After searching for her missing granddaughter since November of 2010, Lorene Turner finally discovered her whereabouts - Columbia. Apparently, the U.S. Immigration and Customs Enforcement agency (ICE) wrongfully deported Jakadrien Turner, 15, in April of 2011. The question on everyone's mind is: How did this happen? Especially to an American teen.
According to Ms. Turner, then 14-year old Jakadrien became distraught over the simultaneous death of her grandfather and parents' divorce. She ran away from her family home in Dallas and somehow made it to Houston where she was eventually arrested for theft. She gave a fake name. Unfortunately, the name she provided matched the identity of a 22-year old illegal immigrant from Colombia with warrants out for her arrest.
Now, here's my question: Knowing it's commonplace for people who come in contact with police to sometimes give a fake name in order to avoid more serious punishment, why didn't ICE confirm this young girl's identity before deporting her to a foreign country?
ICE took Jackadrien's fingerprints, but when they were unable to confirm her identity (probably due to some bureaucratic mix-up or oversight), they deported her anyway - an African American minor who didn't even speak the language. Red flags should have gone up all over the place. Not to mention the fact that it should've been impermissible, even illegal, for ICE to deport this child to a foreign country by herself. If nothing else, the child's family or guardians in her "native" land should have been identified, contacted and transported to an agreed-upon pick up location, either in the U.S., at the Colombian Embassy or at an appropriate Colombian government facility.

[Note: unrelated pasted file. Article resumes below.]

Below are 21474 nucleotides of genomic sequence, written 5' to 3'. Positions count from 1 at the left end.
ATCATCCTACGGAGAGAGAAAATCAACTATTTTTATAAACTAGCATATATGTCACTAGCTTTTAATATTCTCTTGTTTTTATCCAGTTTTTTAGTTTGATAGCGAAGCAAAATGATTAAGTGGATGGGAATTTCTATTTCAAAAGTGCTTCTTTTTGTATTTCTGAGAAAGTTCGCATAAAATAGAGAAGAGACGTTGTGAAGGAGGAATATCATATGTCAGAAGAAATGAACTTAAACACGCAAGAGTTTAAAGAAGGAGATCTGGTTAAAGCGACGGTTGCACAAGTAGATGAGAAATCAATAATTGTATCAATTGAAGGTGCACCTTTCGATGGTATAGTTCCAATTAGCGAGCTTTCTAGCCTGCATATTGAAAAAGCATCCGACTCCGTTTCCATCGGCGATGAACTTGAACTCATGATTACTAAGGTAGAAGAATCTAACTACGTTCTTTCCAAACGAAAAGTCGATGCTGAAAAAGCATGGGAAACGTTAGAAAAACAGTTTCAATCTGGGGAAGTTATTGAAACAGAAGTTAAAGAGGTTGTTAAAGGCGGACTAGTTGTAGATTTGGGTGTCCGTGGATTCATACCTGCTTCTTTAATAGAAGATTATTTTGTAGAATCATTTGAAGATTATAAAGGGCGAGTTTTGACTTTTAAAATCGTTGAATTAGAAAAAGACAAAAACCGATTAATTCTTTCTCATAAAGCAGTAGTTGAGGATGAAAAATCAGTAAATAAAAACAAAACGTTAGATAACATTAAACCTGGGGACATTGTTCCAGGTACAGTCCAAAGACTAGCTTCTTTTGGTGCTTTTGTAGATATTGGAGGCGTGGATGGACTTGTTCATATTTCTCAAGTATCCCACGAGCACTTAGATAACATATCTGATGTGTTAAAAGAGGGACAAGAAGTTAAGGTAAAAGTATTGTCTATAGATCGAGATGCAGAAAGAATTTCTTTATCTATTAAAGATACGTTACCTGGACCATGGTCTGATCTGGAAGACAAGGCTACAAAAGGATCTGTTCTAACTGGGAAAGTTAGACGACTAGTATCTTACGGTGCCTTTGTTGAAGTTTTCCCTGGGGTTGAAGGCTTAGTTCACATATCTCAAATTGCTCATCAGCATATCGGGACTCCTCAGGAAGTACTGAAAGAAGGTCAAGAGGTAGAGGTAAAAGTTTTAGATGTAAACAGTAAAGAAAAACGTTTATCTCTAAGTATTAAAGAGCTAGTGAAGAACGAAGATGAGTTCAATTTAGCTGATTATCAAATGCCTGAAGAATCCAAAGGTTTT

There is absolutely no excuse for doing what ICE did. Anything could have happened to this child. And, for all we know, bad things did happen to her once she was dropped off on foreign soil to fend for herself.
Lucky for Jakadrien, her family didn't consider her a throwaway like ICE apparently did. Her grandmother searched for her diligently from the moment of her disappearance, combing social networks and other resources until she came across a clue on Facebook. That clue turned into the eventual discovery of Jakadrien in Colombia where she was working as a cleaner. It seems the Colombian government issued the teen a work card upon her arrival in the country.
Check out brief news clips of story (below).
The Colombian government has since been informed of the "accidental" deportation and has placed Jakadrien into custody. She has now spent over a month in detention and it was recently discovered that she is pregnant. To make matters worse, the Colombian government refuses to release Jakadrien into the custody of her family. In effect, Jakadrien is in limbo and it is all courtesy of the U.S. government.
FOOD FOR THOUGHT:
Would ICE have been so quick to deport an underage white teen under the exact same circumstances and characteristics as Jakadrien (underage, no confirmation of identity, doesn't speak language of supposed native country, etc)?